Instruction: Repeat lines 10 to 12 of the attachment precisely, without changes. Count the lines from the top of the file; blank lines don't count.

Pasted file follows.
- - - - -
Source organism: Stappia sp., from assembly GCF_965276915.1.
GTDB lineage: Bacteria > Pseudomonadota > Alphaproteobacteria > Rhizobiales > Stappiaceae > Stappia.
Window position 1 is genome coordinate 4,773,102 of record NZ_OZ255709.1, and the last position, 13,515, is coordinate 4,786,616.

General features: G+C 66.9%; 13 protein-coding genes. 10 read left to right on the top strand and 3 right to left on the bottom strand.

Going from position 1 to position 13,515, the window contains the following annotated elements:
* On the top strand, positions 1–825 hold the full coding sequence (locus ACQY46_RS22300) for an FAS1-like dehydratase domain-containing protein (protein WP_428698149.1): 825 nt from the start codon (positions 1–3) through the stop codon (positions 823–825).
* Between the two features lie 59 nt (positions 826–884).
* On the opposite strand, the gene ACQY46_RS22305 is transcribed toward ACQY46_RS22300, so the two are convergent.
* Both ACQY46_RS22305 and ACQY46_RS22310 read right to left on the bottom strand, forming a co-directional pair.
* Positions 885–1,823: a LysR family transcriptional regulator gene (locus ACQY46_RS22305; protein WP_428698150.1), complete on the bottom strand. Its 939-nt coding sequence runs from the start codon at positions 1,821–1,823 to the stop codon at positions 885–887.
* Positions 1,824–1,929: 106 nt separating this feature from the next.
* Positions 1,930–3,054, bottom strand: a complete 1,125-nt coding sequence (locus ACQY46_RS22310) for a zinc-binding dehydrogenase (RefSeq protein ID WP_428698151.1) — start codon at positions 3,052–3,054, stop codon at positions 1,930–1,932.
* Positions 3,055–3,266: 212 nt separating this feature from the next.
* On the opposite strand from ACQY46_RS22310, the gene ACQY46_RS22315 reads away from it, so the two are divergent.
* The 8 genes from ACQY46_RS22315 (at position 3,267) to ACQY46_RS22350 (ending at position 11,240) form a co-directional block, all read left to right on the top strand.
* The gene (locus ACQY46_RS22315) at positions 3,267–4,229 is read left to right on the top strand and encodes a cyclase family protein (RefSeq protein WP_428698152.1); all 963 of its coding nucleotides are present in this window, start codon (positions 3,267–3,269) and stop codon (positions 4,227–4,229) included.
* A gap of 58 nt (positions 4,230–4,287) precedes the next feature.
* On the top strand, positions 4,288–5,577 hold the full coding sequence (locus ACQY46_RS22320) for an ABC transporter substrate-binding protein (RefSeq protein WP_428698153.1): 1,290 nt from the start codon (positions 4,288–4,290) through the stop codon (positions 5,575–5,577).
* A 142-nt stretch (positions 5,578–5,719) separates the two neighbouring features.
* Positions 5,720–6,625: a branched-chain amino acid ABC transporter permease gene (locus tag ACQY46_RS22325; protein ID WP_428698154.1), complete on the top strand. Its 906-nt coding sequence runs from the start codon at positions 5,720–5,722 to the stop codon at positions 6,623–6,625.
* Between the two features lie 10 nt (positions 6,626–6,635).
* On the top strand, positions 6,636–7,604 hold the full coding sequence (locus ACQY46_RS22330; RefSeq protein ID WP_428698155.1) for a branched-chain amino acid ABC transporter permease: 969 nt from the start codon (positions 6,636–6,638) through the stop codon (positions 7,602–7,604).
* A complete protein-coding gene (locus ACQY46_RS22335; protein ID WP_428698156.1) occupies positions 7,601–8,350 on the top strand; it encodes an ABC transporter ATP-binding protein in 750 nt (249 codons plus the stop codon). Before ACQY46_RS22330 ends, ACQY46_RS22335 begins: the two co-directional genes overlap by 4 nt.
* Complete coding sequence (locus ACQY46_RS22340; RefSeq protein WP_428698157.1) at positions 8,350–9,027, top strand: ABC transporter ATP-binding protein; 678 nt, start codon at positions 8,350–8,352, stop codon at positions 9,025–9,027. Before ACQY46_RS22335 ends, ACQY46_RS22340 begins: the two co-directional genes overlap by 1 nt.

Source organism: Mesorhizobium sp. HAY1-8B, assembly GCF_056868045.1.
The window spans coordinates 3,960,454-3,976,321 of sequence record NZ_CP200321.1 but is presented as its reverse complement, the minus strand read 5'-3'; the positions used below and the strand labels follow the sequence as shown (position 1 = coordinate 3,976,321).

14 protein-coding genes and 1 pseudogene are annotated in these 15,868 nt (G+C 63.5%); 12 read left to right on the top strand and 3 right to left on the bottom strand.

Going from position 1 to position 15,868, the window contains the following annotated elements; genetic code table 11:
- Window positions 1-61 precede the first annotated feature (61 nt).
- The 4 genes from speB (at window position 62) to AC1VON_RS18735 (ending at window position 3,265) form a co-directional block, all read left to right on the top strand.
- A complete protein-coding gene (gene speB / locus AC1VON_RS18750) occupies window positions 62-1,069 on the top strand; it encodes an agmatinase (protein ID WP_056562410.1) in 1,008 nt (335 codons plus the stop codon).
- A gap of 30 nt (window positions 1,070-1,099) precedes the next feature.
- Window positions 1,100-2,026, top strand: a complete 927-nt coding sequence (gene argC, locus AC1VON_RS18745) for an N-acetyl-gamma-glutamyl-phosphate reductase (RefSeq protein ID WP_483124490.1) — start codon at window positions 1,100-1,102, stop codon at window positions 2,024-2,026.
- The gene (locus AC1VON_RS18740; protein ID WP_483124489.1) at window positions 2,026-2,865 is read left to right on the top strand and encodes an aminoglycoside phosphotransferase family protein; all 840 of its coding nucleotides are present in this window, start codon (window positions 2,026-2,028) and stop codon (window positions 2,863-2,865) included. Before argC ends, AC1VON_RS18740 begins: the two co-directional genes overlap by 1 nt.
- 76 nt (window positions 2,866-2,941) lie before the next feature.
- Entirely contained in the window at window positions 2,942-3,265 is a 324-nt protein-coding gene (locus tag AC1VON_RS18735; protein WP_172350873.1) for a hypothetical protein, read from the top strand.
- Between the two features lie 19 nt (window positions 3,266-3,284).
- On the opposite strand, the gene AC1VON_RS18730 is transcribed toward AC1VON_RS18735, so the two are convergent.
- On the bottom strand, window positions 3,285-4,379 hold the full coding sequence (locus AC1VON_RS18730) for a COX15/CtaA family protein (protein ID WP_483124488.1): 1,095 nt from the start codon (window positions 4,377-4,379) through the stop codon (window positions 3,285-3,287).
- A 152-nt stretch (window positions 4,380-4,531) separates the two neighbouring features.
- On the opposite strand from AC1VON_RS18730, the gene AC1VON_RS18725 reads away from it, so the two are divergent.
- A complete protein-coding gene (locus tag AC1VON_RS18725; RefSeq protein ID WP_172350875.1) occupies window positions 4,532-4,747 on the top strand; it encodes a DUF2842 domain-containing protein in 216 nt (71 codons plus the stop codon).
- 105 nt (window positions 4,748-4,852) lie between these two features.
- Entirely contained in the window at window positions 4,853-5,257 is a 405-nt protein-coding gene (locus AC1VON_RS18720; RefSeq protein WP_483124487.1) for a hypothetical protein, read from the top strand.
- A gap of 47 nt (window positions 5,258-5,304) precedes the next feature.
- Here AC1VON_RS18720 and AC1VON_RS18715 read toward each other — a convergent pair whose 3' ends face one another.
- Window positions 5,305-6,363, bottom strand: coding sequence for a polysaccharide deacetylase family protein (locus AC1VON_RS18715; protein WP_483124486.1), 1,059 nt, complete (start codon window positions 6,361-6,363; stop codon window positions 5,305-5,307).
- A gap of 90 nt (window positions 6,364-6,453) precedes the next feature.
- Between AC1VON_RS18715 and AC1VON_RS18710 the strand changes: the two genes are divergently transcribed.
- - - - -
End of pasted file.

* Positions 885–1,823: a LysR family transcriptional regulator gene (locus ACQY46_RS22305; protein WP_428698150.1), complete on the bottom strand. Its 939-nt coding sequence runs from the start codon at positions 1,821–1,823 to the stop codon at positions 885–887.
* Positions 1,824–1,929: 106 nt separating this feature from the next.
* Positions 1,930–3,054, bottom strand: a complete 1,125-nt coding sequence (locus ACQY46_RS22310) for a zinc-binding dehydrogenase (RefSeq protein ID WP_428698151.1) — start codon at positions 3,052–3,054, stop codon at positions 1,930–1,932.